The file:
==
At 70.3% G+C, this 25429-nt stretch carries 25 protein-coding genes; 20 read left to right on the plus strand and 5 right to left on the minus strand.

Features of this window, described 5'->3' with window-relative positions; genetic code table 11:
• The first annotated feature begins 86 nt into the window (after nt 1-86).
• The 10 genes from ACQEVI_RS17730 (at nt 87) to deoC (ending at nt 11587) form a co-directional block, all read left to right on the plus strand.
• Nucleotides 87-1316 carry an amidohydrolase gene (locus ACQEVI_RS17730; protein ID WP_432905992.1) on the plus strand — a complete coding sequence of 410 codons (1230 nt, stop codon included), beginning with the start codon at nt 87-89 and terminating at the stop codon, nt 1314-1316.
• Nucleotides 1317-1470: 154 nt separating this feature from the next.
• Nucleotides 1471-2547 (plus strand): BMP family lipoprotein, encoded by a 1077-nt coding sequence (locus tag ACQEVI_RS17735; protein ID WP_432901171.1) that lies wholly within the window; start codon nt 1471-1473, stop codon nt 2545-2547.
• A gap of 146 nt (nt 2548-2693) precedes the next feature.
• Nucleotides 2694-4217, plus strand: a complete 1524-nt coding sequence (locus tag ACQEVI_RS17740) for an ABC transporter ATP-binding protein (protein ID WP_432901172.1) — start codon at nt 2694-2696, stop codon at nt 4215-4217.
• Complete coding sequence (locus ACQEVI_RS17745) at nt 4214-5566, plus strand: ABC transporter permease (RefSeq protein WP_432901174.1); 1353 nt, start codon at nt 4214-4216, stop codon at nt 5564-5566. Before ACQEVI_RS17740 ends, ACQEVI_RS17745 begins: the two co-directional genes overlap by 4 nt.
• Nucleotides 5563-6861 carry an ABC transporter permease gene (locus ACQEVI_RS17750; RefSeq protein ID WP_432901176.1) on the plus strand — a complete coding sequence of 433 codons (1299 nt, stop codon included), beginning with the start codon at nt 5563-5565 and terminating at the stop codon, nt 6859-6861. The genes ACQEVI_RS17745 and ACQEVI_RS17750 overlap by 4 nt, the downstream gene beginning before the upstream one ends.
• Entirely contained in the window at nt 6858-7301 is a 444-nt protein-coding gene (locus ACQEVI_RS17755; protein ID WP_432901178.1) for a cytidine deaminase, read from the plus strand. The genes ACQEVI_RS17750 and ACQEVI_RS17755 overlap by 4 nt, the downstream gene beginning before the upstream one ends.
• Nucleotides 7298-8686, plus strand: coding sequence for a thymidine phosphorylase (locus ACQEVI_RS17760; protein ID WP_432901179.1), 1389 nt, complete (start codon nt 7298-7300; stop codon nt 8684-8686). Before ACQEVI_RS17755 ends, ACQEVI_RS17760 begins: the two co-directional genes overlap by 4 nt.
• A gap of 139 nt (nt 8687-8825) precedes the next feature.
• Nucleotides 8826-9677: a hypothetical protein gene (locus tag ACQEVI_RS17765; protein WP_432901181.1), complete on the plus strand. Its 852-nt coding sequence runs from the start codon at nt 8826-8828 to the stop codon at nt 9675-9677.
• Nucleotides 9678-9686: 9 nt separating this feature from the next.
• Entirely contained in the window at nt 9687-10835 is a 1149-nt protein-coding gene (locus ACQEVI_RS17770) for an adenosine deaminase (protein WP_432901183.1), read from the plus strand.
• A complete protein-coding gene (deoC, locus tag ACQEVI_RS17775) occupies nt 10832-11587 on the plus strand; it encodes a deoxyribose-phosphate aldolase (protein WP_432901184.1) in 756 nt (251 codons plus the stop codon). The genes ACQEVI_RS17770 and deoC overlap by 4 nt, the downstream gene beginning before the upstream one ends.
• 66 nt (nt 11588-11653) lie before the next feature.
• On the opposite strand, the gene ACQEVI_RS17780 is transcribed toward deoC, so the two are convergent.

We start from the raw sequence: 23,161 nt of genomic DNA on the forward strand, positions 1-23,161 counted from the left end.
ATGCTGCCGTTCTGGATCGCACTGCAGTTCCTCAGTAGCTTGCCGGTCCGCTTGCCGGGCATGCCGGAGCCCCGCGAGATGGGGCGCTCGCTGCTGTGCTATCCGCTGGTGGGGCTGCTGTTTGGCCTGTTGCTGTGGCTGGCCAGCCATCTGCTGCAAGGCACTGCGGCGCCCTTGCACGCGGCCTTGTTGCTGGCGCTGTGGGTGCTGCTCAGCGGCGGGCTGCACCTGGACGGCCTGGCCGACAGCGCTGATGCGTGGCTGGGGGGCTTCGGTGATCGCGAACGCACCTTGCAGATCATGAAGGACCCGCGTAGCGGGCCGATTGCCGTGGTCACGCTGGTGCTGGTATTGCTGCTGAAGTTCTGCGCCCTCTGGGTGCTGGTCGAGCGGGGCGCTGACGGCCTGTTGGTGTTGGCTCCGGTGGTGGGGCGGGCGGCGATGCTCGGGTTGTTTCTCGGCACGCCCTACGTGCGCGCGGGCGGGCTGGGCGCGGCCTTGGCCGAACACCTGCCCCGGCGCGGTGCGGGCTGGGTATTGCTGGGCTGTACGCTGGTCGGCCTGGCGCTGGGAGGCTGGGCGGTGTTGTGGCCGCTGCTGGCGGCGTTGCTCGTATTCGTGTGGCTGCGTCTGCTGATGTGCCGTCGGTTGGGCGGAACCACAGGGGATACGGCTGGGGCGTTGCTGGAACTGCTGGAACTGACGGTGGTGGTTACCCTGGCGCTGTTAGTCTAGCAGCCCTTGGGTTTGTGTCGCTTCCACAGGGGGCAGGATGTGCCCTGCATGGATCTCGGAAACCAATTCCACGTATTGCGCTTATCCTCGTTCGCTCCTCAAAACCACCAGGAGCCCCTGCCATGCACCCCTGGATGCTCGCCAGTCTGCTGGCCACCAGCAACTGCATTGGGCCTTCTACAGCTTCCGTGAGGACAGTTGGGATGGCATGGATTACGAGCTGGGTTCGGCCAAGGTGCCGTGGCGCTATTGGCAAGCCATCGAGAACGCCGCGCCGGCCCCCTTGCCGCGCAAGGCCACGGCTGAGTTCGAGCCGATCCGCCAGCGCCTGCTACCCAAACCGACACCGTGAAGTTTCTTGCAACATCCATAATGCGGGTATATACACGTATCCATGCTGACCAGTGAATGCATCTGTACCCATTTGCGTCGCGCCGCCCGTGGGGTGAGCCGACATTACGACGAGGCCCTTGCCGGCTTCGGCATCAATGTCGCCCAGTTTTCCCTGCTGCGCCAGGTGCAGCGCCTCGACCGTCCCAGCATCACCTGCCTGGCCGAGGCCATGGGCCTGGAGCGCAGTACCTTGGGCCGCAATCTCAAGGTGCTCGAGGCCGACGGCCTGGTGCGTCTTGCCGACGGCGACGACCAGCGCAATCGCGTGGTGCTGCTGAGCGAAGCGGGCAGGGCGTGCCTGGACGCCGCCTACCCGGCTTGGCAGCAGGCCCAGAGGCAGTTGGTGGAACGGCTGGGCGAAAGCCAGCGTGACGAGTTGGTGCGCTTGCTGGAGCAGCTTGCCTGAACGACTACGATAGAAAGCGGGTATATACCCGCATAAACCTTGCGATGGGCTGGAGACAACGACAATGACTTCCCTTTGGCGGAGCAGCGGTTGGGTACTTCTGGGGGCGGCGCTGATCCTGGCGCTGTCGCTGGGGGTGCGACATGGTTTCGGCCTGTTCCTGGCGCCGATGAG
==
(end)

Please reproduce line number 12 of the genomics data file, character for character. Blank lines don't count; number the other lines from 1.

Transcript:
• Entirely contained in the window at nt 6858-7301 is a 444-nt protein-coding gene (locus ACQEVI_RS17755; protein ID WP_432901178.1) for a cytidine deaminase, read from the plus strand. The genes ACQEVI_RS17750 and ACQEVI_RS17755 overlap by 4 nt, the downstream gene beginning before the upstream one ends.